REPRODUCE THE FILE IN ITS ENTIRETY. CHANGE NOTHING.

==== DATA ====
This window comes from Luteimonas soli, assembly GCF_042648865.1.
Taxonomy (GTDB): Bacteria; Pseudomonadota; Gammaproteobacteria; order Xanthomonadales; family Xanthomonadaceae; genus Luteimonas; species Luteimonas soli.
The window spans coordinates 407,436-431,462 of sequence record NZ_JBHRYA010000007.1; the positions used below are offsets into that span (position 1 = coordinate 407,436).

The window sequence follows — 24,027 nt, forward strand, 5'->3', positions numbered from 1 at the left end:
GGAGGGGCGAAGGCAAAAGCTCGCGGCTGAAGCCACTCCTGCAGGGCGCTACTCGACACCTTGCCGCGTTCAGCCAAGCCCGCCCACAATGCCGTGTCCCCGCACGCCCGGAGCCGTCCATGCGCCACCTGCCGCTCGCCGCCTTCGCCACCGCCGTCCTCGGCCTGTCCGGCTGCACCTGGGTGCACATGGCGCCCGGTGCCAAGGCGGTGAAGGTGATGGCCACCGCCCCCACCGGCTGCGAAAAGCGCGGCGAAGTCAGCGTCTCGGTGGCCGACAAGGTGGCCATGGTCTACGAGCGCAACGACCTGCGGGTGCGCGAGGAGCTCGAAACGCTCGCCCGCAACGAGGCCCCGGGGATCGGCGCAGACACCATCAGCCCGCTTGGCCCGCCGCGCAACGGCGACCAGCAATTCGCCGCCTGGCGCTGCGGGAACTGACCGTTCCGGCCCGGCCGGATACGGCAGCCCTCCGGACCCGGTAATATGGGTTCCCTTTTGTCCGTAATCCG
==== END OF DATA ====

This window comes from Luteimonas soli, assembly GCF_042648865.1.
Taxonomy (GTDB): Bacteria; Pseudomonadota; Gammaproteobacteria; order Xanthomonadales; family Xanthomonadaceae; genus Luteimonas; species Luteimonas soli.
The window spans coordinates 407,436-431,462 of sequence record NZ_JBHRYA010000007.1; the positions used below are offsets into that span (position 1 = coordinate 407,436).

The window sequence follows — 24,027 nt, forward strand, 5'->3', positions numbered from 1 at the left end:
GGAGGGGCGAAGGCAAAAGCTCGCGGCTGAAGCCACTCCTGCAGGGCGCTACTCGACACCTTGCCGCGTTCAGCCAAGCCCGCCCACAATGCCGTGTCCCCGCACGCCCGGAGCCGTCCATGCGCCACCTGCCGCTCGCCGCCTTCGCCACCGCCGTCCTCGGCCTGTCCGGCTGCACCTGGGTGCACATGGCGCCCGGTGCCAAGGCGGTGAAGGTGATGGCCACCGCCCCCACCGGCTGCGAAAAGCGCGGCGAAGTCAGCGTCTCGGTGGCCGACAAGGTGGCCATGGTCTACGAGCGCAACGACCTGCGGGTGCGCGAGGAGCTCGAAACGCTCGCCCGCAACGAGGCCCCGGGGATCGGCGCAGACACCATCAGCCCGCTTGGCCCGCCGCGCAACGGCGACCAGCAATTCGCCGCCTGGCGCTGCGGGAACTGACCGTTCCGGCCCGGCCGGATACGGCAGCCCTCCGGACCCGGTAATATGGGTTCCCTTTTGTCCGTAATCCG